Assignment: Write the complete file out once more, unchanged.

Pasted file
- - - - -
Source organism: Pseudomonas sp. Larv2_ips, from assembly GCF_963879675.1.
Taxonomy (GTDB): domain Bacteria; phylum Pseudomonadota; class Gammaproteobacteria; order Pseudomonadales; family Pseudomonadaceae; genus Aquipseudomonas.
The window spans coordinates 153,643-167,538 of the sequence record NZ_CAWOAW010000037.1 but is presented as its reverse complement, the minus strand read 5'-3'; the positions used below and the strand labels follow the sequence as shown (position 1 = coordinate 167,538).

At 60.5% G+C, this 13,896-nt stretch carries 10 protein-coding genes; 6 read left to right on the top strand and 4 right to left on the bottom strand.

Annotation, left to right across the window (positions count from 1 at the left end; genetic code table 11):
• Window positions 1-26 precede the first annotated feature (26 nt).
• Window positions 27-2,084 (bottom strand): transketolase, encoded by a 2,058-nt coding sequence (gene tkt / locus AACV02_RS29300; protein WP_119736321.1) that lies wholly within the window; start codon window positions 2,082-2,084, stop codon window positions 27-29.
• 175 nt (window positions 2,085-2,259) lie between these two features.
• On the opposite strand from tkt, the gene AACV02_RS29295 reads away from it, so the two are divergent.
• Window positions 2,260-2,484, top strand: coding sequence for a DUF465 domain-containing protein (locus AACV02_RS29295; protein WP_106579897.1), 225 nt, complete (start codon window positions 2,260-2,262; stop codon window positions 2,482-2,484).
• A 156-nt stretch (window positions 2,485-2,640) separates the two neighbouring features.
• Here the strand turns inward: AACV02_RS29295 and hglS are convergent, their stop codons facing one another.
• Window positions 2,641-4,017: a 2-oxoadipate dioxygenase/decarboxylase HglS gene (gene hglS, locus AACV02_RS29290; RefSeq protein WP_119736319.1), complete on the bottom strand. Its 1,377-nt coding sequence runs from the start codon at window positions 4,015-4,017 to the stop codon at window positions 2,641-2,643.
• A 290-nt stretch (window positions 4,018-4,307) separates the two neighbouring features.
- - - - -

Source organism: Pseudomonas sp. Larv2_ips, from assembly GCF_963879675.1.
Taxonomy (GTDB): domain Bacteria; phylum Pseudomonadota; class Gammaproteobacteria; order Pseudomonadales; family Pseudomonadaceae; genus Aquipseudomonas.
The window spans coordinates 153,643-167,538 of the sequence record NZ_CAWOAW010000037.1 but is presented as its reverse complement, the minus strand read 5'-3'; the positions used below and the strand labels follow the sequence as shown (position 1 = coordinate 167,538).

At 60.5% G+C, this 13,896-nt stretch carries 10 protein-coding genes; 6 read left to right on the top strand and 4 right to left on the bottom strand.

Annotation, left to right across the window (positions count from 1 at the left end; genetic code table 11):
• Window positions 1-26 precede the first annotated feature (26 nt).
• Window positions 27-2,084 (bottom strand): transketolase, encoded by a 2,058-nt coding sequence (gene tkt / locus AACV02_RS29300; protein WP_119736321.1) that lies wholly within the window; start codon window positions 2,082-2,084, stop codon window positions 27-29.
• 175 nt (window positions 2,085-2,259) lie between these two features.
• On the opposite strand from tkt, the gene AACV02_RS29295 reads away from it, so the two are divergent.
• Window positions 2,260-2,484, top strand: coding sequence for a DUF465 domain-containing protein (locus AACV02_RS29295; protein WP_106579897.1), 225 nt, complete (start codon window positions 2,260-2,262; stop codon window positions 2,482-2,484).
• A 156-nt stretch (window positions 2,485-2,640) separates the two neighbouring features.
• Here the strand turns inward: AACV02_RS29295 and hglS are convergent, their stop codons facing one another.
• Window positions 2,641-4,017: a 2-oxoadipate dioxygenase/decarboxylase HglS gene (gene hglS, locus AACV02_RS29290; RefSeq protein WP_119736319.1), complete on the bottom strand. Its 1,377-nt coding sequence runs from the start codon at window positions 4,015-4,017 to the stop codon at window positions 2,641-2,643.
• A 290-nt stretch (window positions 4,018-4,307) separates the two neighbouring features.